In an ancient Turkish town, the Ozturk family are packing up and selling their livestock as they prepare to uproot to government-built housing across the Tigris River.
They don't have a choice.
They are among around 3,000 residents of the town of Hasankeyf who are being forced to leave to make way for a new dam.
The project has been two decades in the making and will generate electricity for southeast Turkey.
Waters will soon submerge the town and take 12,000 years of history with them.
Many residents, like Kerem Ozturk, feel they're also losing their livelihoods.
"They took our place from us", he says.
"They are forcing us to sell our herd." Eight historic relics have been moved to the new town, including a massive tomb, an ancient Turkish bath and a historic mosque.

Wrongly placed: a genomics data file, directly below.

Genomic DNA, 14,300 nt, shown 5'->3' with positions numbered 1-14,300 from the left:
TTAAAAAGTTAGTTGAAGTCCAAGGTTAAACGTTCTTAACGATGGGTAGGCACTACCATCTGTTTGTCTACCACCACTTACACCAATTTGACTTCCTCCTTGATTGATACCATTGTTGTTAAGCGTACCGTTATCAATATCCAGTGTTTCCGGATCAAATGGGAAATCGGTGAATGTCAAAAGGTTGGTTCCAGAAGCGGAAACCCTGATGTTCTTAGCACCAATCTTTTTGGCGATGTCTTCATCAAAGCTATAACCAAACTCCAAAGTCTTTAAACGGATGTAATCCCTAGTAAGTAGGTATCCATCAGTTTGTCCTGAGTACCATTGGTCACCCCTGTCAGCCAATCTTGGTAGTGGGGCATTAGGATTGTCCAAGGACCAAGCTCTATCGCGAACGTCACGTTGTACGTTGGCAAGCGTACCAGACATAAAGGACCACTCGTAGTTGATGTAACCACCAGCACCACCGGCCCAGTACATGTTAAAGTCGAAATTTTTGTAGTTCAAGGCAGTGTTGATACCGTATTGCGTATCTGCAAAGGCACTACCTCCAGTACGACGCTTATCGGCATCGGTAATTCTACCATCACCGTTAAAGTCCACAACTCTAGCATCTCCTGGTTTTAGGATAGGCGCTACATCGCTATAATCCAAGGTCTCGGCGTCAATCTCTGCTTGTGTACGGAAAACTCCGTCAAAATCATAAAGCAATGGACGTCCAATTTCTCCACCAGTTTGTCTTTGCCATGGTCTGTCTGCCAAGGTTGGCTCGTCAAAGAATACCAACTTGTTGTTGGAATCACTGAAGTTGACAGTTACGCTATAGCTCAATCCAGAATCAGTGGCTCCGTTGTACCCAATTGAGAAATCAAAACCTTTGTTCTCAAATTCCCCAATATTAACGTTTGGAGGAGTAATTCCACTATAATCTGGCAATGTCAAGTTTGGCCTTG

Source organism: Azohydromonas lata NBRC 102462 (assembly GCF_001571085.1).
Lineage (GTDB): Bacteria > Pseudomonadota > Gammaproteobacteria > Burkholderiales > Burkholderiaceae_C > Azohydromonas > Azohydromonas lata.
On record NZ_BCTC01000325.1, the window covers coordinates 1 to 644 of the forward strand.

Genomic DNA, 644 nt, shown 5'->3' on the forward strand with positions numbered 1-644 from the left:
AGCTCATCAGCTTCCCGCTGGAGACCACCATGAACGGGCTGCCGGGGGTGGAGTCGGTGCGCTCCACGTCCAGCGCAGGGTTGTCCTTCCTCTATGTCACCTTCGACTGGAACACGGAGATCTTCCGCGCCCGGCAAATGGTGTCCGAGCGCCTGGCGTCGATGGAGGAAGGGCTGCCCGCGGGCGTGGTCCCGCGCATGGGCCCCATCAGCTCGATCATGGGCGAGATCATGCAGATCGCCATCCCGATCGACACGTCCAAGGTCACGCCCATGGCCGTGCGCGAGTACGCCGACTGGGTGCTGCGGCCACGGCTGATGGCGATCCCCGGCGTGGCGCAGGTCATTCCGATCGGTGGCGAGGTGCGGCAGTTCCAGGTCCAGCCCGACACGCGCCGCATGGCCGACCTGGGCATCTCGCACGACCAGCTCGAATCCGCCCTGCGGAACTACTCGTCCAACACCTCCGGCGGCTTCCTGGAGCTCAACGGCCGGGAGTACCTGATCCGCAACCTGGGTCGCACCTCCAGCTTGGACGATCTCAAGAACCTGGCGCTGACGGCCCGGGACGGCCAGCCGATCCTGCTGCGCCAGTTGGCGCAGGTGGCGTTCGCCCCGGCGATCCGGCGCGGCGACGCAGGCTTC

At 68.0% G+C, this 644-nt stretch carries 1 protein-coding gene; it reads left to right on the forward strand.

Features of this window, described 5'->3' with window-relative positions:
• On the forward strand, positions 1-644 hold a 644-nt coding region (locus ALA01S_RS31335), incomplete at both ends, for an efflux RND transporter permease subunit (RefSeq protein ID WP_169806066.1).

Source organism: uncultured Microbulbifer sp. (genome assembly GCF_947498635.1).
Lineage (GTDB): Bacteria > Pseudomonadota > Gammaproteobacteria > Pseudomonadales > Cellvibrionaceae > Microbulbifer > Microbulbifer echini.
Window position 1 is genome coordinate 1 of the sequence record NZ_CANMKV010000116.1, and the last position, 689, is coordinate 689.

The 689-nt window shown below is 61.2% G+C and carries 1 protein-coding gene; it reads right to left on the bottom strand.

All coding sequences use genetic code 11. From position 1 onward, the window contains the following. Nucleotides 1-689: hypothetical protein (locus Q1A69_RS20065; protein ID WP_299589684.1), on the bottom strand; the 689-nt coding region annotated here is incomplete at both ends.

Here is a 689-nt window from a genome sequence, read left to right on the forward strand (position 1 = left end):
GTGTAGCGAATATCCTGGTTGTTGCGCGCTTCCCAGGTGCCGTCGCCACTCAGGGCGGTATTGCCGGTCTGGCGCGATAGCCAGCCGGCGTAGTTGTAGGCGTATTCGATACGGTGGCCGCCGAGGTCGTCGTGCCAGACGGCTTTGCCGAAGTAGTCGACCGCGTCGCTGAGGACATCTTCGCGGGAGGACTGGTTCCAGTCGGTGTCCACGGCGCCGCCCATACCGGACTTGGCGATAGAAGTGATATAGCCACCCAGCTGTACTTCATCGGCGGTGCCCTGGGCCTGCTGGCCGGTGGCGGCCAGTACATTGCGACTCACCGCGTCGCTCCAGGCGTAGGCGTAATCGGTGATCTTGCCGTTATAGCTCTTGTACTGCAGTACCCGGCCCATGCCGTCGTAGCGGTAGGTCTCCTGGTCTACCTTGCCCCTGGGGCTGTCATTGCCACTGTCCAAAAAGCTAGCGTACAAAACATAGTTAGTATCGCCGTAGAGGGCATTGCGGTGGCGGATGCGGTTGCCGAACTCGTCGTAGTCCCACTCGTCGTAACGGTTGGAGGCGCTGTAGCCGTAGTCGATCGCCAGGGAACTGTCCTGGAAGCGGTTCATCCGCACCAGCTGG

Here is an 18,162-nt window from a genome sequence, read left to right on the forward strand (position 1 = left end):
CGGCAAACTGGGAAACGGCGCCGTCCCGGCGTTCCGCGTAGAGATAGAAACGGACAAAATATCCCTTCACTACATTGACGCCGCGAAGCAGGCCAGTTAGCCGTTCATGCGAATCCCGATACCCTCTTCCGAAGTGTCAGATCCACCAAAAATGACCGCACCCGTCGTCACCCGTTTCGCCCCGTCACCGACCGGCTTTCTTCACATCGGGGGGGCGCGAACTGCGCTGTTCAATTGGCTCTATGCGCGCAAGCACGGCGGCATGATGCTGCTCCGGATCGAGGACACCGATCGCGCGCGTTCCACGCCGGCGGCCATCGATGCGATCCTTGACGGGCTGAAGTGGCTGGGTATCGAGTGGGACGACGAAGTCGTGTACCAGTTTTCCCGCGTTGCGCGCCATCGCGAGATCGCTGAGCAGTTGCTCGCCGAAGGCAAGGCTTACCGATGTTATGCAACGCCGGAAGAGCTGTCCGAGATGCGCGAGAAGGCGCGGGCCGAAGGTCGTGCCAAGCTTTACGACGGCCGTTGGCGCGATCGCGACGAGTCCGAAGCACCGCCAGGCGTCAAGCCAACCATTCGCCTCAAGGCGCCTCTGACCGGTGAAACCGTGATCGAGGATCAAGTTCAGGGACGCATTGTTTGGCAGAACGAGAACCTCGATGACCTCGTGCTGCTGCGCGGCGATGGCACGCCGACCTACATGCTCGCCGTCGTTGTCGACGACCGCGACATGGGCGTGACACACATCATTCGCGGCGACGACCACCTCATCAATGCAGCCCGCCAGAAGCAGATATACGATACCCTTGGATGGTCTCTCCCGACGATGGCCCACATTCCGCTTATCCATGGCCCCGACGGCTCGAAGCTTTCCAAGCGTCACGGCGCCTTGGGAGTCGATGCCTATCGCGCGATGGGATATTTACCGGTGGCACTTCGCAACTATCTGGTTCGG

Some structures will remain under water.
This is what the new town will look like.
While the houses may look pristine from the outside, some residents complain they are cheaply made and leak water.
In July, Turkey finally started to fill the dam further downstream on the Tigris where villages have already been vacated and are now partially submerged.
Water is expected to start rising in Hasankeyf in the next few months.
Activists say the dam, once completely filled, will have displaced 78,000 people from 199 surrounding villages, and could risk creating water shortages downstream in Iraq.